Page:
Beit Kama

Beit Kama
בֵּית קָמָה
بيت كاما
Dining room in Beit Kama (1).jpg
Beit Kama is located in Northwest Negev region of Israel
Beit Kama
Beit Kama
Beit Kama is located in Israel
Beit Kama
Beit Kama
Coordinates: 31°26′44″N 34°45′38″E / 31.44556°N 34.76056°E / 31.44556; 34.76056Coordinates: 31°26′44″N 34°45′38″E / 31.44556°N 34.76056°E / 31.44556; 34.76056
Country Israel
DistrictSouthern
CouncilBnei Shimon
AffiliationKibbutz Movement
Founded18 April 1949
Founded byHashomer Hatzair members
Population
 (2019)[1]
1,405
Websitewww.beitkama.org.il

Beit Kama (Hebrew: בֵּית קָמָה, lit. House of Standing Grain) is a kibbutz in the northern Negev desert in Israel. Located north of the Bedouin city of Rahat, it falls under the jurisdiction of Bnei Shimon Regional Council. In 2019 its population was 1,405.[1]

History

The kibbutz was founded on 18 April 1949, south-east of the Palestinian village al-Jammama, which had been depopulated on 22 May 1948 during the 1948 Arab–Israeli War.[2] The founders of Beit Kama were immigrants from Hungary who belonged to Hashomer Hatzair movement.[citation needed]

The settlement was initially called "Safiach", but later became Beit Kama, a name derived from Isaiah 17:5: "And it shall be as when the reaper gathers standing grain."[3]

Beit Kama is a secular kibbutz affiliated with HaKibbutz HaArtzi and Hashomer Hatzair.[citation needed]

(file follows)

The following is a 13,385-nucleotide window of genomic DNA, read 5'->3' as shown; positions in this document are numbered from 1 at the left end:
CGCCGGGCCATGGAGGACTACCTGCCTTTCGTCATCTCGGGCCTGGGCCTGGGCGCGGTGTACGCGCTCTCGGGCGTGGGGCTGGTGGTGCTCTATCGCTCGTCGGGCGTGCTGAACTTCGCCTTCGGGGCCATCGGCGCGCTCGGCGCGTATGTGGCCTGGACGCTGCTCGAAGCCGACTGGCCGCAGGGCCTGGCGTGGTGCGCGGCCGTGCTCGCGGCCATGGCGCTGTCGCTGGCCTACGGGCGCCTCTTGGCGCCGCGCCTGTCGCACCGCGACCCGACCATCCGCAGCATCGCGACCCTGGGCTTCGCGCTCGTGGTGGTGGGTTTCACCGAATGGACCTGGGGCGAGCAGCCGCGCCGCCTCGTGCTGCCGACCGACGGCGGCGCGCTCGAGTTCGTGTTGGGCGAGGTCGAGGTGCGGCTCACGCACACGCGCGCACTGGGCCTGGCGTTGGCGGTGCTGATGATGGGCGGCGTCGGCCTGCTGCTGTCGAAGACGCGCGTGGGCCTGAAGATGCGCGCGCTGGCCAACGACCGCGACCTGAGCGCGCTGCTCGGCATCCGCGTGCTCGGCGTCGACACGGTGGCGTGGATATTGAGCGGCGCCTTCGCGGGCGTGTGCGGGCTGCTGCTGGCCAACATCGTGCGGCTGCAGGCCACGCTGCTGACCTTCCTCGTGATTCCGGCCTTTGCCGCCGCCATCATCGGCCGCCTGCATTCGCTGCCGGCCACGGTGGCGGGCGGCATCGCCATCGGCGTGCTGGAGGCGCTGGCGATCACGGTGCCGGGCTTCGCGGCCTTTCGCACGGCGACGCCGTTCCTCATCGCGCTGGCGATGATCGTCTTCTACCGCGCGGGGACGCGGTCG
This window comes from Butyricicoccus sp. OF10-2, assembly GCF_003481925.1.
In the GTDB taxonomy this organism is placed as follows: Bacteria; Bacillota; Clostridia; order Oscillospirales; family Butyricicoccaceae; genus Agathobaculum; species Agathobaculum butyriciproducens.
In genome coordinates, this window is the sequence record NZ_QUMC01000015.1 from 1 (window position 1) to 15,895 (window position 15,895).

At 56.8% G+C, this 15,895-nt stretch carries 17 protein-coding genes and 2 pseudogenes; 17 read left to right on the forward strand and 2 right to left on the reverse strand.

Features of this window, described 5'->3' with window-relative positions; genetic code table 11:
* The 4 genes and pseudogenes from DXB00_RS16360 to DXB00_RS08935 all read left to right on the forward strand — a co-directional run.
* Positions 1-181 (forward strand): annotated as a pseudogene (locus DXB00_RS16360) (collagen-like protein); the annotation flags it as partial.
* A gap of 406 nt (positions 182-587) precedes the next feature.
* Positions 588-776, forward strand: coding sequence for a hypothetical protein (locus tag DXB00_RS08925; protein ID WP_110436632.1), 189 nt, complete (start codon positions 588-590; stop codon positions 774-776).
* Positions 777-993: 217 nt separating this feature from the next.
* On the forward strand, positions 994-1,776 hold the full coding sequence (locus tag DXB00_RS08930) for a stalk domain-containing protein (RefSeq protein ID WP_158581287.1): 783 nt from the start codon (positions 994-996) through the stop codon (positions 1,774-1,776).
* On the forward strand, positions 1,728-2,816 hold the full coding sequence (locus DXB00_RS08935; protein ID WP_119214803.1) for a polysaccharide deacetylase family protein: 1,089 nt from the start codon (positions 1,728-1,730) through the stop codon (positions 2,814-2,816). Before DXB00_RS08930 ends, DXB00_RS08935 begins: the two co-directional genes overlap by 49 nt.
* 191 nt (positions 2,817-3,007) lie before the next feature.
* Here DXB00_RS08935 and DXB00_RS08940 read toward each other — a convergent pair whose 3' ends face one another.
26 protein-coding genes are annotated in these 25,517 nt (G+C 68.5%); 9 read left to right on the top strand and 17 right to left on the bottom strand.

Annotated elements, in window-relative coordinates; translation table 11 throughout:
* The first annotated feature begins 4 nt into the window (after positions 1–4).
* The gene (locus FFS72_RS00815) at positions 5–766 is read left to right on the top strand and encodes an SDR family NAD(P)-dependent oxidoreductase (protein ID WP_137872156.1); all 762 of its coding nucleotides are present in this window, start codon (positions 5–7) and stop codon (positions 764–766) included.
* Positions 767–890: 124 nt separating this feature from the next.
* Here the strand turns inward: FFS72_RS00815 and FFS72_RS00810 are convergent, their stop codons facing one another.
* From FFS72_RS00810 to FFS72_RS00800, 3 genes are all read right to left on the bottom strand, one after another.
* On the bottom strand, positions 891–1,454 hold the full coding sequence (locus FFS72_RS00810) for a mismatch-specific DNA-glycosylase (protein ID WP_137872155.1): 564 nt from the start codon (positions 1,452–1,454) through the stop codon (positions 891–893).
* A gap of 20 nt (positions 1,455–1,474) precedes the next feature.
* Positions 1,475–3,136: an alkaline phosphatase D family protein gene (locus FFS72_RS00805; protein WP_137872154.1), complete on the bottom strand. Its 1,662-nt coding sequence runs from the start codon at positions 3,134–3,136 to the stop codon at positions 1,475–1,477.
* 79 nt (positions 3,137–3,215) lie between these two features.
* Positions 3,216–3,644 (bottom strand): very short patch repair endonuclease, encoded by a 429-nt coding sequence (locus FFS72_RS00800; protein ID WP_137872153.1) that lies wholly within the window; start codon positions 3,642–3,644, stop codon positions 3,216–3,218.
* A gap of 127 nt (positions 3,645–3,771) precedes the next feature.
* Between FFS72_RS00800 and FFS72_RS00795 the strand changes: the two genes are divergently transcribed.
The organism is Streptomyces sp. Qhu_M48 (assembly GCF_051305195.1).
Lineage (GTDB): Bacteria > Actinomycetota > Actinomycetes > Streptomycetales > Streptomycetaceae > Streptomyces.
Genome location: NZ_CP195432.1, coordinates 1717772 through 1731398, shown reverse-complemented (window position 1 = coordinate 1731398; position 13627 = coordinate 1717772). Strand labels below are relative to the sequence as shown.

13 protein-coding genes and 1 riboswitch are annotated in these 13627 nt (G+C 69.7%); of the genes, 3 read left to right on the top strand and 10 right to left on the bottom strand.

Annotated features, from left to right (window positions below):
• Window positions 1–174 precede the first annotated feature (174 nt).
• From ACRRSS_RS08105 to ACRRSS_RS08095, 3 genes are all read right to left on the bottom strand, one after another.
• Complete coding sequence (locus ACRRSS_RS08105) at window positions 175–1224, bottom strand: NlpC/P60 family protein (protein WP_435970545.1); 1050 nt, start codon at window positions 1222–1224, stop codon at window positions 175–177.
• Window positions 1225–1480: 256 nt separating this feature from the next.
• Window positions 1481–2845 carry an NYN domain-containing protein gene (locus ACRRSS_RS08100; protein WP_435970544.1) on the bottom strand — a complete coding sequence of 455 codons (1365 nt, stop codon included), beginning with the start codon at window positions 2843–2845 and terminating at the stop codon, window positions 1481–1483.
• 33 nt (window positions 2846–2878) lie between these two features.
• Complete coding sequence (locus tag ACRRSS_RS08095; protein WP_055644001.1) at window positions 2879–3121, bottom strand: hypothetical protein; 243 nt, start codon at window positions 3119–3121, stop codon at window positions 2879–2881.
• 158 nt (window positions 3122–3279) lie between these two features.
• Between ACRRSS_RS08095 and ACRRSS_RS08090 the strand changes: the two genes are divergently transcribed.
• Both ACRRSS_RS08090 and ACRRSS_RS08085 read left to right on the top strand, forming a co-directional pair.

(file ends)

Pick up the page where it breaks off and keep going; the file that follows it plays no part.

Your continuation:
Economy

Kamada offices, Beit Kama

Kamada, a plasma-derived biopharmaceutical company, was established in Beit Kama in 1990. Its first product was human albumen.[4] Kamada's production facilities are located on the kibbutz.[5]

Archaeology

In 2013, archaeologists of the Israel Antiquities Authority discovered a Byzantine era mosaic floor on the grounds of the kibbutz. The red, black, and yellow mosaic is decorated with images of birds, local flora and geometrical designs. An ancient water system with pools and channels was also unearthed.[6]

References

  1. ^ a b "Population in the Localities 2019" (XLS). Israel Central Bureau of Statistics. Retrieved 16 August 2020.
  2. ^ Morris, B. (2004). The Birth of the Palestinian Refugee Problem Revisisted. Cambridge University Press. pp. xxii, no. 167. ISBN 978-0-521-00967-6.
  3. ^ Carta's Official Guide to Israel and Complete Gazetteer to all Sites in the Holy Land. (3rd edition 1993) Jerusalem, Carta, p.113, ISBN 965-220-186-3 (English)
  4. ^ Kamada Milestones
  5. ^ Israeli Company Kamada Breaks Ground with Promising COVID-19 Treatment
  6. ^ Byzantine era mosaic floor found on Negev kibbutz The Jerusalem Post, 5 December 2013
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